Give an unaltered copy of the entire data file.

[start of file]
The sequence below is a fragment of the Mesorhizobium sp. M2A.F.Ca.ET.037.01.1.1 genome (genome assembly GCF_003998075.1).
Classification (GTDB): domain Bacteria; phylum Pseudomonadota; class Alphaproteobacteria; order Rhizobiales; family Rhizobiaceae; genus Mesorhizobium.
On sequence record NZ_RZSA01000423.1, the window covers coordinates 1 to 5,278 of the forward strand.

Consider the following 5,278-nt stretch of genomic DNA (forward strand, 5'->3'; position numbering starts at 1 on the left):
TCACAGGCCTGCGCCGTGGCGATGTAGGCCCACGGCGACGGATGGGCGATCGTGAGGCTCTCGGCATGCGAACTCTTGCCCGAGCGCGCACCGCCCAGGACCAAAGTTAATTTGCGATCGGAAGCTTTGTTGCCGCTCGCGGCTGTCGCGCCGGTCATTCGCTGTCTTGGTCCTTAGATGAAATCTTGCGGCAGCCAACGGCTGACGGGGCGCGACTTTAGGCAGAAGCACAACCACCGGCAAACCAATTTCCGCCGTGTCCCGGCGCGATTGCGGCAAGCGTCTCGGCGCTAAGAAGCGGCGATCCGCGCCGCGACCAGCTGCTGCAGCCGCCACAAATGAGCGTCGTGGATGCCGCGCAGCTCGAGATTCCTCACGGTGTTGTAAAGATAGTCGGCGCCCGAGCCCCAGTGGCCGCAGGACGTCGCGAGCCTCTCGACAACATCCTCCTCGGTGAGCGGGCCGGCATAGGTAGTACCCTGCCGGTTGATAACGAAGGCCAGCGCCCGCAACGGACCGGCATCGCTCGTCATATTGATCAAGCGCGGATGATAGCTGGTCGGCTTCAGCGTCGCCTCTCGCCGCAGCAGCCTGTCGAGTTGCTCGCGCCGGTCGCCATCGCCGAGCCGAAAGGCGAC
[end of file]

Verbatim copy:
The sequence below is a fragment of the Mesorhizobium sp. M2A.F.Ca.ET.037.01.1.1 genome (genome assembly GCF_003998075.1).
Classification (GTDB): domain Bacteria; phylum Pseudomonadota; class Alphaproteobacteria; order Rhizobiales; family Rhizobiaceae; genus Mesorhizobium.
On sequence record NZ_RZSA01000423.1, the window covers coordinates 1 to 5,278 of the forward strand.

Consider the following 5,278-nt stretch of genomic DNA (forward strand, 5'->3'; position numbering starts at 1 on the left):
TCACAGGCCTGCGCCGTGGCGATGTAGGCCCACGGCGACGGATGGGCGATCGTGAGGCTCTCGGCATGCGAACTCTTGCCCGAGCGCGCACCGCCCAGGACCAAAGTTAATTTGCGATCGGAAGCTTTGTTGCCGCTCGCGGCTGTCGCGCCGGTCATTCGCTGTCTTGGTCCTTAGATGAAATCTTGCGGCAGCCAACGGCTGACGGGGCGCGACTTTAGGCAGAAGCACAACCACCGGCAAACCAATTTCCGCCGTGTCCCGGCGCGATTGCGGCAAGCGTCTCGGCGCTAAGAAGCGGCGATCCGCGCCGCGACCAGCTGCTGCAGCCGCCACAAATGAGCGTCGTGGATGCCGCGCAGCTCGAGATTCCTCACGGTGTTGTAAAGATAGTCGGCGCCCGAGCCCCAGTGGCCGCAGGACGTCGCGAGCCTCTCGACAACATCCTCCTCGGTGAGCGGGCCGGCATAGGTAGTACCCTGCCGGTTGATAACGAAGGCCAGCGCCCGCAACGGACCGGCATCGCTCGTCATATTGATCAAGCGCGGATGATAGCTGGTCGGCTTCAGCGTCGCCTCTCGCCGCAGCAGCCTGTCGAGTTGCTCGCGCCGGTCGCCATCGCCGAGCCGAAAGGCGAC